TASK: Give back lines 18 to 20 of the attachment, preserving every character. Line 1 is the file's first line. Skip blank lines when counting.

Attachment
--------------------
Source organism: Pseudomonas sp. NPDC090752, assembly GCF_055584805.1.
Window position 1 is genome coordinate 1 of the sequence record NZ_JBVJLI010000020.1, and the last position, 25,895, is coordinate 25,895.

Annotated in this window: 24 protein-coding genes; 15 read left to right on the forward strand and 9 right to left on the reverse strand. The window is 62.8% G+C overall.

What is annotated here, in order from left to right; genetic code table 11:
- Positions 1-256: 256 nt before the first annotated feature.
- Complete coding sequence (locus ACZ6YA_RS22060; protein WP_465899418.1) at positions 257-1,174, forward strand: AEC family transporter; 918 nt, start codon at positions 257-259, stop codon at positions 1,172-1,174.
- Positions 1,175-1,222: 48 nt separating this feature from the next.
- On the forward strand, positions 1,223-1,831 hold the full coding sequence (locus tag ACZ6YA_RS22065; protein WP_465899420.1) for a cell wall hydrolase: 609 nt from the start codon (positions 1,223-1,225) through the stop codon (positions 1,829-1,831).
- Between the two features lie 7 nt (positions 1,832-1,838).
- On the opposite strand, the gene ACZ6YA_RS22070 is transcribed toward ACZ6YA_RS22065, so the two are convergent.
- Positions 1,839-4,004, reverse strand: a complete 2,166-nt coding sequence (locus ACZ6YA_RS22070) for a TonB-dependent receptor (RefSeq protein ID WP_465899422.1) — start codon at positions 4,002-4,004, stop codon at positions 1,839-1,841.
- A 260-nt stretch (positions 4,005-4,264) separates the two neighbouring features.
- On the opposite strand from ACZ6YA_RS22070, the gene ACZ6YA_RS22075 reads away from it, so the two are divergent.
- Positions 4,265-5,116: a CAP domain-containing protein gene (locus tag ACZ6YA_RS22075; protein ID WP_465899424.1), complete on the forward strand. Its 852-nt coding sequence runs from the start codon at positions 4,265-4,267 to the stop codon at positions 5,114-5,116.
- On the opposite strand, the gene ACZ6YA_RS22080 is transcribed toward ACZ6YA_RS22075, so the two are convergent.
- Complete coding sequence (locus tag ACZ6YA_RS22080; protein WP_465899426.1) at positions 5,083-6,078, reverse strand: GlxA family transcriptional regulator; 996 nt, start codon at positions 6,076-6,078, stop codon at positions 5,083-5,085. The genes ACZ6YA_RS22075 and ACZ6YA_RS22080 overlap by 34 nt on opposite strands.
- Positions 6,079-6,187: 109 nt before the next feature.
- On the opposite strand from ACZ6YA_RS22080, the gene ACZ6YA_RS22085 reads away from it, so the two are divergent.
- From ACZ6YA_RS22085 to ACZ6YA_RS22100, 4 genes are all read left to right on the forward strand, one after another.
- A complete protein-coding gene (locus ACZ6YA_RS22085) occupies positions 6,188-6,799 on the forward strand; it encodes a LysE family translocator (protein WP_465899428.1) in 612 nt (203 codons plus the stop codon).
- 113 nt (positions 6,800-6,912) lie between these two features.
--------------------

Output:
- On the opposite strand from ACZ6YA_RS22080, the gene ACZ6YA_RS22085 reads away from it, so the two are divergent.
- From ACZ6YA_RS22085 to ACZ6YA_RS22100, 4 genes are all read left to right on the forward strand, one after another.
- A complete protein-coding gene (locus ACZ6YA_RS22085) occupies positions 6,188-6,799 on the forward strand; it encodes a LysE family translocator (protein WP_465899428.1) in 612 nt (203 codons plus the stop codon).